In this study, we used the oral selective α1A agonist dabuzalgron (Ro 115-1240) to test our hypothesis that stimulation of myocardial α1As could confer cardioprotection without increasing blood pressure (BP) through vascular α1-AR activation. Roche developed dabuzalgron for the treatment of urinary incontinence. It showed excellent α1A selectivity in preclinical testing (10) and was well tolerated by a total of 1,223 women in a Phase 1 trial (11); 2 Phase 2 randomized multicenter trials (Roche NN16378 and NN16691); and a subsequent open-label study (Roche NN16586). Importantly, there were no significant changes in BP in the subjects who received dabuzalgron in any of these trials, suggesting that the chosen dose did not affect vascular tone. When interim analysis of the Phase 2 trials revealed no clinically meaningful difference in urinary incontinence between the dabuzalgron and placebo groups, Roche decided to close trial enrollment and halt further development of dabuzalgron. The drug never has been used either clinically or experimentally to treat heart disease.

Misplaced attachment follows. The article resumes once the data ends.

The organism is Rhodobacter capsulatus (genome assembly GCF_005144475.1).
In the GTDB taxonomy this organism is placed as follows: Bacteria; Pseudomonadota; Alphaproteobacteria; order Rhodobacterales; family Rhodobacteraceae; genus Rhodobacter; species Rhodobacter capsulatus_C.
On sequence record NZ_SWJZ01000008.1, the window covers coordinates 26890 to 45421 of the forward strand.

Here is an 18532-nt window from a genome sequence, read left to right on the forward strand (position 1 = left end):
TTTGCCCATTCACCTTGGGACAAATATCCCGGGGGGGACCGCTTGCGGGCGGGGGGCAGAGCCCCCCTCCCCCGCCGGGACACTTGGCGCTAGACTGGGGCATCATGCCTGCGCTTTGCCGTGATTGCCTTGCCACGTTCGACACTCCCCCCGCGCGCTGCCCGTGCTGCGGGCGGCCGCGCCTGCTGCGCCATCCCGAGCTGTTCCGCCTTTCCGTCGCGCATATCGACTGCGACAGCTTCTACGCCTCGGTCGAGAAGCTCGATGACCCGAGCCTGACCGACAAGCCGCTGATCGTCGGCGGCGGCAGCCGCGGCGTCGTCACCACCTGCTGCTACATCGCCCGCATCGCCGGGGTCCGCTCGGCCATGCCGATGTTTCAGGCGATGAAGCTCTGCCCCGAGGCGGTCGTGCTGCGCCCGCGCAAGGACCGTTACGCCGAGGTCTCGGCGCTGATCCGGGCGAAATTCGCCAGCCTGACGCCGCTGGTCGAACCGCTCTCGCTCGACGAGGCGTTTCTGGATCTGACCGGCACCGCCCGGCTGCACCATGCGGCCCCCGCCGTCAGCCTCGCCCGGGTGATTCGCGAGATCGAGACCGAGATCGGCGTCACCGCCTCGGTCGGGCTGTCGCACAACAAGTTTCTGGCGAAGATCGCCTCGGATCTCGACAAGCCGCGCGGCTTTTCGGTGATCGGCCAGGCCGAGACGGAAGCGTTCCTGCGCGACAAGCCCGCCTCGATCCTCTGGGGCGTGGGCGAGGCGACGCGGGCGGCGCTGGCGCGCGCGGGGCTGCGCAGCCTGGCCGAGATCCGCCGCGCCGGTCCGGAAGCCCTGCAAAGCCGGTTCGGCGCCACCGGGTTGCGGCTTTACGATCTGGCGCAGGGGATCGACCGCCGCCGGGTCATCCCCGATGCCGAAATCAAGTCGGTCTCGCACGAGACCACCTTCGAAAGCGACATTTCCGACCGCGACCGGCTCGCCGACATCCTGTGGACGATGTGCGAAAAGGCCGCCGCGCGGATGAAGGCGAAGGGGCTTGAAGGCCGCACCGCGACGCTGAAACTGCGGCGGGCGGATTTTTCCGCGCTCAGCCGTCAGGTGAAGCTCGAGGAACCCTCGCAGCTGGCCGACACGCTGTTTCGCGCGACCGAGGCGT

We chose to test the therapeutic efficacy of dabuzalgron in preventing heart injury using an anthracycline cardiotoxicity model, given previous evidence demonstrating α1A-mediated cytoprotection after doxorubicin (DOX) treatment (12–14). Anthracyclines, including DOX, are highly effective and commonly used chemotherapeutic agents, but have dose-limiting cardiotoxicity. Although the incidence of anthracycline-induced cardiomyopathy has declined with contemporary dosing regimens, left ventricular dysfunction still occurs in 20% to 30% of anthracycline recipients (15,16) and remains an important cause of systolic HF. Numerous mechanisms contribute to cardiomyocyte injury after anthracycline administration, but mitochondrial dysfunction and broad deficits in cardiomyocyte energy production are central to the pathogenesis (reviewed in Tokarska-Schlattner et al. ).